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Cate Blanchett on the Syrian refugee crisis and her roles as a UNHCR Goodwill Ambassador

UNHCR Goodwill Ambassador Cate Blanchett visits a TIGER workshop in the community centre in District 2 of Zaatari refugee camp, Jordan. 
TIGER, "These inspired girls enjoy reading," is a group of adolescent girls who gather for
extracurricular education, including life skills sessions, Arabic, English, and Information &
Communication Technology, a reading club, and sessions to discuss adolescents’ issues. (Caroline Irby for UNHCR)
UNHCR Goodwill Ambassador Cate Blanchett visits a TIGER workshop in the community centre in District 2 of Zaatari refugee camp, Jordan. TIGER, "These inspired girls enjoy reading," is a group of adolescent girls who gather for extracurricular education, including life skills sessions, Arabic, English, and Information & Communication Technology, a reading club, and sessions to discuss adolescents’ issues. (Caroline Irby for UNHCR)

It’s been 12 years of the Syrian refugee crisis, yet the current situation isn’t any less dire than it was back when it began.

Since 2011, more than 14 million Syrians have been forced to leave their homes to escape political violence. And the recent earthquakes in southern Turkey and Syria caused a new wave of refugees.

Many sought asylum in neighboring countries, including Turkey, Lebanon and Jordan. But despite over a decade passing since the conflict began, not much has been done to reach a solution on the political front. Syria remains the world’s largest displacement crisis to this day.

Cate Blanchett, actor andUnited Nations High Commissioner for Refugeesgoodwill ambassador, recently went to Jordan to meet with Syrian refugees.

Half of the people at the Za’atari camp in Jordan — displaced through no fault of their own — are under the age of 18, Blanchett says.

“While we wait for these diplomatic and intergovernmental solutions to happen, there’s a massive waste of human capital, of human opportunity,” she says. “And I think as a parent, that is heartbreaking to witness.”

UNHCR Goodwill Ambassador Cate Blanchett visiting a Syrian family. (Courtesy of Caroline Irby for UNHCR)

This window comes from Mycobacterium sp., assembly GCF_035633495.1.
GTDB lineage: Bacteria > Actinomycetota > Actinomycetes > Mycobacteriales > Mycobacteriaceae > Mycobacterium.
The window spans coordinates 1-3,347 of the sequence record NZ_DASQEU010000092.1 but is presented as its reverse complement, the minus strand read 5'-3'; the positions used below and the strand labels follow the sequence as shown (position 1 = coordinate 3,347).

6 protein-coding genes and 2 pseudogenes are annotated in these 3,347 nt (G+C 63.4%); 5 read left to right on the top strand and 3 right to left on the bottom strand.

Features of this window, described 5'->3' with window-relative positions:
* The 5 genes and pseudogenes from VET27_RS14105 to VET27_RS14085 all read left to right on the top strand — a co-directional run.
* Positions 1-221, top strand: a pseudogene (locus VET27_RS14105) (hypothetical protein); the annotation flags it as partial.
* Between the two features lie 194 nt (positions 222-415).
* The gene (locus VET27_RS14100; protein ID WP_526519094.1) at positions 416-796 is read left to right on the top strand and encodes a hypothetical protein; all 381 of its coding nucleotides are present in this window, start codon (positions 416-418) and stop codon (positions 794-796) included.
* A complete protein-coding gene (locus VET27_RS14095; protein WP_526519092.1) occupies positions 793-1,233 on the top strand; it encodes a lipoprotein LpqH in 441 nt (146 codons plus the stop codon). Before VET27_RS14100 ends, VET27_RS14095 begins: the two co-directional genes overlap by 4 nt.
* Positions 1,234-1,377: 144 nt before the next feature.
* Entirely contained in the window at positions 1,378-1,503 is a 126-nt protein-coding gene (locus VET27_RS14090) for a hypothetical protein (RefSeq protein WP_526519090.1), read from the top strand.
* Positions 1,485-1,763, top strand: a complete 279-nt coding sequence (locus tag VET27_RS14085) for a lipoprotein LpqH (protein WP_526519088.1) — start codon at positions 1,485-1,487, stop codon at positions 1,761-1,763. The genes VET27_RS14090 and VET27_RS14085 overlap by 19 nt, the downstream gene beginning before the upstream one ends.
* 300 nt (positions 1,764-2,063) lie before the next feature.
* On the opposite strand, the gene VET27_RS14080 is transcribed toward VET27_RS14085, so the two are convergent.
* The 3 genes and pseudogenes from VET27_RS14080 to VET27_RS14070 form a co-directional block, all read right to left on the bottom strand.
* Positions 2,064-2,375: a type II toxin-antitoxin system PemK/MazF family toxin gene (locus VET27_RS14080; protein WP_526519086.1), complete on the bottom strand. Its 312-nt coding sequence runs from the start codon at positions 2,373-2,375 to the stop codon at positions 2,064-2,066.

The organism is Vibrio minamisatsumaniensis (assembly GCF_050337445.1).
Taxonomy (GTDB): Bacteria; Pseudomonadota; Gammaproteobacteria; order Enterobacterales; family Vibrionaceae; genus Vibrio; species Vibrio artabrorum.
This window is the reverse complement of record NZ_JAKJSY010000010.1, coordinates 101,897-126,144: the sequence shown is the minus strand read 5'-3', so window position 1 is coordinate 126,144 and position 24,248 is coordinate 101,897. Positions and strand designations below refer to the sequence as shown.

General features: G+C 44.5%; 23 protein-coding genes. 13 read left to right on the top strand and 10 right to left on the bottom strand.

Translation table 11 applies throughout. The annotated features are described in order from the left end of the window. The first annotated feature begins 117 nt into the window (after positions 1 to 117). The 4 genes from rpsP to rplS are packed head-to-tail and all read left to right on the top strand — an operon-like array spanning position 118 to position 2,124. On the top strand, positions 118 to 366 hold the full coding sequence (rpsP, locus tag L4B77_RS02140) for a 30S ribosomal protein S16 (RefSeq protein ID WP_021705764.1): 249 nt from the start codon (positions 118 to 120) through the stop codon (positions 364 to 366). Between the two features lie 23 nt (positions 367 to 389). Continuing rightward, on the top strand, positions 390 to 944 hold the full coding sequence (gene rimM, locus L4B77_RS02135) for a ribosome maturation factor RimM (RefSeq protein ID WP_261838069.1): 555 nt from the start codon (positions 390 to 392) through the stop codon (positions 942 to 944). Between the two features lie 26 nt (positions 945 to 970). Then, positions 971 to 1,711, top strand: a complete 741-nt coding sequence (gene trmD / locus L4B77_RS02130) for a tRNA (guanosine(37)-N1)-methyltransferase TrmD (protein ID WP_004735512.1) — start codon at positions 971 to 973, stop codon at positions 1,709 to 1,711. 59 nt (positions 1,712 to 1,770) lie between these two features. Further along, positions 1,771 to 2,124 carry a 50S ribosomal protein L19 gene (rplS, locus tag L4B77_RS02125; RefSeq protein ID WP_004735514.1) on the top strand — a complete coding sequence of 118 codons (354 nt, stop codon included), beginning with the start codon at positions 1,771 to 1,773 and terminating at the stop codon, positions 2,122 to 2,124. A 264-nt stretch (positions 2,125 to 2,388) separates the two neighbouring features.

3 questions with Cate Blanchett

What’s an image or conversation that stays with you from your recent trip to Jordan to visit Syrian refugees?

“Last time I was there in Jordan was seven years ago. And when I started to work with UNHCR, the number of people who were internally displaced or externally placed from their homes was around 61 million. And now it’s upwards of 103 million; so 1% of the global population, one in 78 people around the world, are displaced.

“Jordan is a country that has been incredibly welcoming to Syrian refugees in the past 13 years, as has Lebanon. And standing on the high point of the Za’atari camp in Jordan, you see this vast camp which has sort of almost become a city of 80,000 people. You can see the hills of Syria from this camp.”

What does the poem, “What They Took With Them,” by Jenifer Toksvig capture?

“It captures just how precarious the situation is. And when I was in Jordan — a country that has been incredibly welcoming to refugees — the refugees who are in an urban setting, their situation is incredibly precarious. They’re invisible in a way until you hear them speak. And then Jordanians can hear their accent. And I think with the increasing stigmatization of refugees who are given a label of refugee, it seems to often contain the pejorative sense that they are a burden, that they are a problem, and they are something that needs to be eradicated or sent home or dismissed. I think there’s this terrible pull between needing to be invisible for safety in certain parts of the world, but also wanting to be seen and wanting to be heard.

“They are people who love food, they love football, they love pigeons. They have hobbies. They have an incredible array of skills. The people I’ve met are engineers, they’re doctors, they’re lawyers, they’re people, they’re psychologists, they’re teachers. They’re people who have so much to offer their host community and ultimately communities that either help them return to their homeland when it’s safe to do so, or to be resettled. And I think we forget that. And we forget just how dangerous the day-to-day existence can be for refugees and how important organizations are like UNHCR to provide safety, particularly for women and girls.”

Are there limits to what celebrities can do in these situations? 

“I am in no way setting myself up as being an expert in foreign policy, nor on immigration policy. But I do know that since the 1951 human rights convention, everyone has a right to seek asylum. It’s a fundamental human right and it’s a parlous state of affairs that it takes an actor to get a tiny bit of air time to sort of remind ourselves of our own humanity and that our own humanity, those of us who are not refugees, is in peril if we turn a blind eye to inhumane policies being enacted on our watch. It’s a collective international responsibility.

“But I think when you hear the numbers, when you know that there’s upwards of 103 million people around the world displaced, it can be overwhelming and you can turn off. My job as a goodwill ambassador for UNHCR is to point to the individual to try and put a human face on the crisis. It would be incredibly important going forward to the Global Refugee Forum that refugees themselves are at the center of the solution, it’s absolutely vital that their voices are heard. Anything that I can do to help provide a platform or to point people to try and listen to that. I think the more one connects, the more one is able to connect.”


Hafsa Quraishi produced and edited this interview for broadcast with Peter O’Dowd. Quraishi adapted it for the web.

This article was originally published on WBUR.org.

Copyright 2023 NPR. To see more, visit https://www.npr.org.